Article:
On Civic Duty

I, myself, try to be a good citizen. I pay my taxes. I follow the rules, for the most part, and I try to stay abreast of what’s going on in my community. To that end, I decided to “attend” a virtual school board meeting last week. I want to tell you that it was informative and enlightening. It was not. Here are a few things that I learned while trying to be a concerned citizen.

5) Time is not of the essence. The board meeting that I attended lasted a full five hours. That’s a huge time commitment to ask of any person. It is especially difficult for parents to find that kind of time on a weeknight. The board is constantly coming up with programs to improve parent engagement, but their own meetings were not welcoming to parents at all. I think we were in session for nearly four hours before we had our first break, and it was five minutes.

4) Nobody has come up with a better way to run a meeting in nearly 150 years. I don’t know if this is a good thing or not. The first edition of Roberts Rules of Order was published in 1876. We had a copy of the handbook in my house growing up. Both my parents were union representatives, so I learned the procedure for crafting an agenda and parliamentary procedure early in life. I’m a fan of the rules. I think they are helpful tool in controlling the discussion, but that they haven’t

3). Some of our representatives do not represent us very well. The main thing I learned at this meeting is that there was one member of the board that I just didn’t like. Apparently she’s been involved in school board politics for a long time, and many district employees and community activists are aware of her antics. She was instrumental in a couple of board decisions that turned out to be disastrous for the district, and she still managed to be reelected. I’m pretty sure this happens in every area of government. People can be ineffective, or worst, be effective in ways that are terrible for their constituents and still get enough votes to retain their positions. There are no term limits for most elected officials.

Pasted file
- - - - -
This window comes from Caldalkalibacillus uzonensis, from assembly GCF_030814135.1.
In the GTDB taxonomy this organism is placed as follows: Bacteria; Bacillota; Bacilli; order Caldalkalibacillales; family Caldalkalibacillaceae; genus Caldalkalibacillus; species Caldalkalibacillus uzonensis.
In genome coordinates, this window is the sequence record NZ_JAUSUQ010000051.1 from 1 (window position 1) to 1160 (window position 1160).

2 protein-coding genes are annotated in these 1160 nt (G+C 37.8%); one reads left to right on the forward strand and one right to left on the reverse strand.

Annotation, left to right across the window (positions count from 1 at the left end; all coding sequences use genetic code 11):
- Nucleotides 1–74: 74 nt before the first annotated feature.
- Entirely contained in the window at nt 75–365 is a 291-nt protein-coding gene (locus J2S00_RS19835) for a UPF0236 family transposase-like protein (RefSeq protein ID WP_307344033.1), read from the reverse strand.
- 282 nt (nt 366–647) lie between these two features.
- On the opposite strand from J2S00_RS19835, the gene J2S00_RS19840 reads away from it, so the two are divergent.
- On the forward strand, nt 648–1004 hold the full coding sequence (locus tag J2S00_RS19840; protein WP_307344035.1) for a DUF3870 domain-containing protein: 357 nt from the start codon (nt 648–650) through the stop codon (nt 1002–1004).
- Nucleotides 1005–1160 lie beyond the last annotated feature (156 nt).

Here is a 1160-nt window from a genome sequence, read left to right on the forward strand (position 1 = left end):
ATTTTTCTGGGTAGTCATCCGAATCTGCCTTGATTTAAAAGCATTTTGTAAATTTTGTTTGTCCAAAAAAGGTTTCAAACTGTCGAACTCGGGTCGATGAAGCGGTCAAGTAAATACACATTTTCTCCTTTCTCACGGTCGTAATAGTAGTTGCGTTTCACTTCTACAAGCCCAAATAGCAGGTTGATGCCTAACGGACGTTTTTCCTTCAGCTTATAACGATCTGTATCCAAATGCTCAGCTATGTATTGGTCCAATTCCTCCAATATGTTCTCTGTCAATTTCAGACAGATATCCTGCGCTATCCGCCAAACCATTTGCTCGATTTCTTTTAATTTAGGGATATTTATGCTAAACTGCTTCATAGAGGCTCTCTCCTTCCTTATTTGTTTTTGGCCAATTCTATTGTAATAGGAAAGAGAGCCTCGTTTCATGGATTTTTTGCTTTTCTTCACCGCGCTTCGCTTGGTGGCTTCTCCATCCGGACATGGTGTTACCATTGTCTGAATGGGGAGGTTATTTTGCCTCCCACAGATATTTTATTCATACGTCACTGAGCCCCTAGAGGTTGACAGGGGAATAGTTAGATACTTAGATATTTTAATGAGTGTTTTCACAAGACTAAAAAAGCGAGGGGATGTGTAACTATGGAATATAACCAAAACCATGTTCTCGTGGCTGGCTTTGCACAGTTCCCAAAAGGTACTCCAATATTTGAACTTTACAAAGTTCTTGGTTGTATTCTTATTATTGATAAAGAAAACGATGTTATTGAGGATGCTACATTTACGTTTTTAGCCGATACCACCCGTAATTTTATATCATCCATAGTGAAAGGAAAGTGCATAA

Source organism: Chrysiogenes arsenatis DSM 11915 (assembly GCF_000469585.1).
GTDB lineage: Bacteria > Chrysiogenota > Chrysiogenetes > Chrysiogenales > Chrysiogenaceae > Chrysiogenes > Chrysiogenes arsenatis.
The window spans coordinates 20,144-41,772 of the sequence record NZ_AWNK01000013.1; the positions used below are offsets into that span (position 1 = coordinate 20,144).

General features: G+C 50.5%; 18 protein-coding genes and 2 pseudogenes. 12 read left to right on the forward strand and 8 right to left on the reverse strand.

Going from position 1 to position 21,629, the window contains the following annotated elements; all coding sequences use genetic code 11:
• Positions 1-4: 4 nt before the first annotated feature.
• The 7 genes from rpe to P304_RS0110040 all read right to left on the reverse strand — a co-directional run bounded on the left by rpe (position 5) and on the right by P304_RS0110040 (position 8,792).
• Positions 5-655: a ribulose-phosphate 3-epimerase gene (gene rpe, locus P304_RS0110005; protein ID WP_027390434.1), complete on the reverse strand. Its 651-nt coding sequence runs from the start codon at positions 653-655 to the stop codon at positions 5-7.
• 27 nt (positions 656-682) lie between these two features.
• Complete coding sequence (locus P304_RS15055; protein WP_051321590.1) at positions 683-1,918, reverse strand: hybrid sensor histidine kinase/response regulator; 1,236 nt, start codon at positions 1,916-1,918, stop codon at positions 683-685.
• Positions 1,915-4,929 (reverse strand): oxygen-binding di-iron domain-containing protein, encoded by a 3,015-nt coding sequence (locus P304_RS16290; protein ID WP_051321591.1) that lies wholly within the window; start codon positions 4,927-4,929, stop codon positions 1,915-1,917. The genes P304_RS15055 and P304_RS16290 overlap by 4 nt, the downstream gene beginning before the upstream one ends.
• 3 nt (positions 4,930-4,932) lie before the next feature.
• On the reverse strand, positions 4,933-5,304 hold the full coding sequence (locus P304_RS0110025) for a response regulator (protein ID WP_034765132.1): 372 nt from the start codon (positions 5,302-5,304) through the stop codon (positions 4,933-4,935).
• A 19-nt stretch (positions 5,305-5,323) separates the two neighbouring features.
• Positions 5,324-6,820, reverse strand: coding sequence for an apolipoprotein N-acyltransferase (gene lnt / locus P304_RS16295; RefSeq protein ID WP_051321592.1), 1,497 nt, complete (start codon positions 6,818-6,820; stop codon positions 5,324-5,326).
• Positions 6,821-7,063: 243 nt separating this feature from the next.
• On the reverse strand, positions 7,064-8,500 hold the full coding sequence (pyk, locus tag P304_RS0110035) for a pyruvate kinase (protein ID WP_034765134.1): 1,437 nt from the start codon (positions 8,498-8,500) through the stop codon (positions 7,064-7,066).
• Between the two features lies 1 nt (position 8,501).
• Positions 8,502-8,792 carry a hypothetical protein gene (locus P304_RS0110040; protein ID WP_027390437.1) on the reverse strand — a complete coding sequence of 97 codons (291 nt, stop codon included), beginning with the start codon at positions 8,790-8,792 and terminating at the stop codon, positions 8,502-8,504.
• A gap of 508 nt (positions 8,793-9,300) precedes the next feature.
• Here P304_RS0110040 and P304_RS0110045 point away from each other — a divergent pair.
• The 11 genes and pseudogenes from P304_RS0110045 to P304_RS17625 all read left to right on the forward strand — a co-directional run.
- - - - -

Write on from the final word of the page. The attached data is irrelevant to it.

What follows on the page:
2) Service is a sacrifice. I know I have mentioned this before, but the meeting was five full hours. Our board has several retired district employees, and as the hours crept on, a few of them looked like they would keel over at any second. When the meeting finally did end, it was after 10:00, which was past my bedtime. We took two breaks, and the first one was literally 5 minutes! These public servants took time away from their own families, and whatever else they might have been doing to work for free on behalf of the children of this school district. Five hours of parliamentary procedure, and listening to people like me complain about all the things they are doing wrong ought to at least get you a couple of dollars…but nope! Service is often a thankless job. It shouldn’t be, but it is.

1) Clerks are the super-heroes of every committee. I watched this poor woman take attendance, and keep track of the votes. I didn’t see her roll her eyes when my least favorite member spoke out of turn. She didn’t chime in when I know she had an opinion about the topic being discussed. And God bless her, she even laughed when she looked at the clock and saw how late it was. It was her sweet voice encouraging members of the staff, telling them to hang in there because the meeting was almost over. I wanted to be her friend after this meeting…and that’s saying a lot because I don’t have many friends.

Thomas Jefferson said that our democracy is dependent on an informed electorate. I believe that our greatest civic duty is two-fold:

1) be informed about what our government is doing

2)make our agreement or dissension abundantly clear.

I can think of no greater example of how to do those two things well than Dr. King. But he took it one step further in trying do something about it. That is what good citizens do. Let’s all trying to be good citizens.

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